Uzbek Airways is the key carrier used by travelers to arrive in Uzbekistan. It is known for the good quality of service and flight safety. Also, a number of foreign airlines is present in the market.
Tashkent is the nodal point for rail services from Central Asia. Lines lead west to Ashgabat (Turkmenistan), south to Samarkand and on to Dushanbe (Tajikistan), east to Bishkek (Kyrgyzstan) and Almaty (Kazakhstan) and north to Moscow (Russian Federation).
From Tashkent, along the Saratov-Syr Darya Line, the journey to Moscow takes nearly three days.
There is also a spur line to the Fergana Valley in the east of the country, which leads to Osh in Kyrgyzstan. It is possible to connect to China through Almaty; and to Iran and the Middle East (via Turkmenistan).
Foreigners have to pay for rail tickets in hard currency, preferably US Dollars, but it is still a cheap option by Western standards.
Uzbekistan has road connections to all its neighbors. The border between Afghanistan and Uzbekistan is closed to all except Uzbek and Afghan nationals.
Travelers should exercise caution around the Kyrgyz–Uzbek border as some violent incidents have occurred. It is not advisable to bring your own car. Contact your local embassy for details.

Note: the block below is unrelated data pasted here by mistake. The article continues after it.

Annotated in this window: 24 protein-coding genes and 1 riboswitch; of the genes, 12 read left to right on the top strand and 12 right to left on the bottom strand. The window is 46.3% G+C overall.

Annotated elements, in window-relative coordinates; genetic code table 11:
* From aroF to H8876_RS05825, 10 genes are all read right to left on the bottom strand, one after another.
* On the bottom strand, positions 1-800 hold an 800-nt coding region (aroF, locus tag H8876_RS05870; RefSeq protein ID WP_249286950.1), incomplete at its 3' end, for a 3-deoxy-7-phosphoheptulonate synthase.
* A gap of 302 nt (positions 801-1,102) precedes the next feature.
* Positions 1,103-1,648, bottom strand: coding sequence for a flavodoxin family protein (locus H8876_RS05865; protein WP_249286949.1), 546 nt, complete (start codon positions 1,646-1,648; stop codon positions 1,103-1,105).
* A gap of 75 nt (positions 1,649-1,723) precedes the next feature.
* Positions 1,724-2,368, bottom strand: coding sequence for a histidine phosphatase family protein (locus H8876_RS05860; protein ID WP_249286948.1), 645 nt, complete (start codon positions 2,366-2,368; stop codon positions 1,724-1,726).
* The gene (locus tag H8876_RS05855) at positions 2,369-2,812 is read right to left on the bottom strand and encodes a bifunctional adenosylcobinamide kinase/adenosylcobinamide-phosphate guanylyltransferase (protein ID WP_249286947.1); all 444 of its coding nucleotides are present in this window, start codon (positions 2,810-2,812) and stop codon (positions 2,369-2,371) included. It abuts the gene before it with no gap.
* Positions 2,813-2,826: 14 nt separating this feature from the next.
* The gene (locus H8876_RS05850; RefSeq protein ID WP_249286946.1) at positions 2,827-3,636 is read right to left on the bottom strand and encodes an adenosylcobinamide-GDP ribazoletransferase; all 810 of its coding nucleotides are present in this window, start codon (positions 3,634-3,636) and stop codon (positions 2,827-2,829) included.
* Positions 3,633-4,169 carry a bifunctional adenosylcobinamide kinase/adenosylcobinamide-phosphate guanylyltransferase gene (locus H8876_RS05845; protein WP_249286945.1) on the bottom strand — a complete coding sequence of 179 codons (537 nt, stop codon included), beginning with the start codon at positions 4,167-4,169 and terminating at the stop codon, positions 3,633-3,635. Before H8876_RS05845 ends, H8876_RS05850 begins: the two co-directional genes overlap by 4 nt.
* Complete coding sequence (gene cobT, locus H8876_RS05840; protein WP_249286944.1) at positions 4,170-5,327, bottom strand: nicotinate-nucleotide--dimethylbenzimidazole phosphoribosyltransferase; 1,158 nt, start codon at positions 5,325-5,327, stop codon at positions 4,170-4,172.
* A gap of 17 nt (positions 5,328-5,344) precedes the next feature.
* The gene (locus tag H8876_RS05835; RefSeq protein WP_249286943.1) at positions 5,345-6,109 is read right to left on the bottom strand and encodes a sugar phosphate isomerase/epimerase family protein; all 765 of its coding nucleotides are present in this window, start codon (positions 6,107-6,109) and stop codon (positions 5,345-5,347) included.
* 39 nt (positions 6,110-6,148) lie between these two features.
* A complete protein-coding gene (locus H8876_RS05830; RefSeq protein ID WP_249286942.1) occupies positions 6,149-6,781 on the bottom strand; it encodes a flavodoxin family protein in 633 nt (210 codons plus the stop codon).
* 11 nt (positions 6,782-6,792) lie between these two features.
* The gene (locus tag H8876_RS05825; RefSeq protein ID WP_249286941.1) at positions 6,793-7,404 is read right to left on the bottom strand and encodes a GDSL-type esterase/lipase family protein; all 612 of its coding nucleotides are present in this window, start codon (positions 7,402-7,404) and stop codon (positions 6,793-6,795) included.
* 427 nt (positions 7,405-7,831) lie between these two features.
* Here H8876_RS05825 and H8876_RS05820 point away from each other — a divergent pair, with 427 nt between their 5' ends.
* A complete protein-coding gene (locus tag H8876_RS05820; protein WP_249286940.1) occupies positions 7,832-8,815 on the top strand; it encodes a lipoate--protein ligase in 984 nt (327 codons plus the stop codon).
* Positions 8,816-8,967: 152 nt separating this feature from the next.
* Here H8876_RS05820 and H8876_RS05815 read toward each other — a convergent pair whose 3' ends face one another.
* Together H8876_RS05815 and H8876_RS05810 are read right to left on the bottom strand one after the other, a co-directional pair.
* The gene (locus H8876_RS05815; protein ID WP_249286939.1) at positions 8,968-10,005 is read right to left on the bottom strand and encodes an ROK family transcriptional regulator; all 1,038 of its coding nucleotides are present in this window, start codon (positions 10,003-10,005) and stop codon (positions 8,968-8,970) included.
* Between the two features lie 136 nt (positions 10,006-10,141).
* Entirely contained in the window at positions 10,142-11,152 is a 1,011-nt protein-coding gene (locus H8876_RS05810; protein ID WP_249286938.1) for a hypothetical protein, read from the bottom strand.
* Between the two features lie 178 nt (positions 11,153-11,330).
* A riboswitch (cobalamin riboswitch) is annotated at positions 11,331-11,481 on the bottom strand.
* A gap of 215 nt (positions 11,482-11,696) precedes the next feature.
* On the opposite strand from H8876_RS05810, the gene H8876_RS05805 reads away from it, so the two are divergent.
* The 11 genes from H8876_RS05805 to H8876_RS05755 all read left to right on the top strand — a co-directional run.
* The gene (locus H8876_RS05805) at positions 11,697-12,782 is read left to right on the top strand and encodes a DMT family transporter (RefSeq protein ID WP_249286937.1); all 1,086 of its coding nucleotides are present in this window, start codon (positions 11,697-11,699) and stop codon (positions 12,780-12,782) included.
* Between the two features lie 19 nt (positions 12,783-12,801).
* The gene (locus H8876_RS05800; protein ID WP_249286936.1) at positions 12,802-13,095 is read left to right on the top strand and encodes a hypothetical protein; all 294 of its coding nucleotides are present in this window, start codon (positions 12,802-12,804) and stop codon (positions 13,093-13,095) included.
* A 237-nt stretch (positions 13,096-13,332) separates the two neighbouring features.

There are Bus services to all the neighboring countries, although the occasional border closures between Uzbekistan and Tajikistan make this route unreliable.
Long-distance buses leave from the Tashkent bus station near the metro station. Foreigners have to pay for tickets in hard currency.
In general, people use vehicles when traveling inside the country. Nevertheless, Uzbek Airlines run domestic flights too, which are quite precise and efficient.
As far as tourists are concerned, comfortable air-conditioned coaches and mini-buses are used most. Paragliding, rafting and camel riding are options as well.
It is possible to hire cars with drivers for long journeys; they will normally ask to be paid in US Dollars. The best place to look for these is at the long-distance bus and train stations.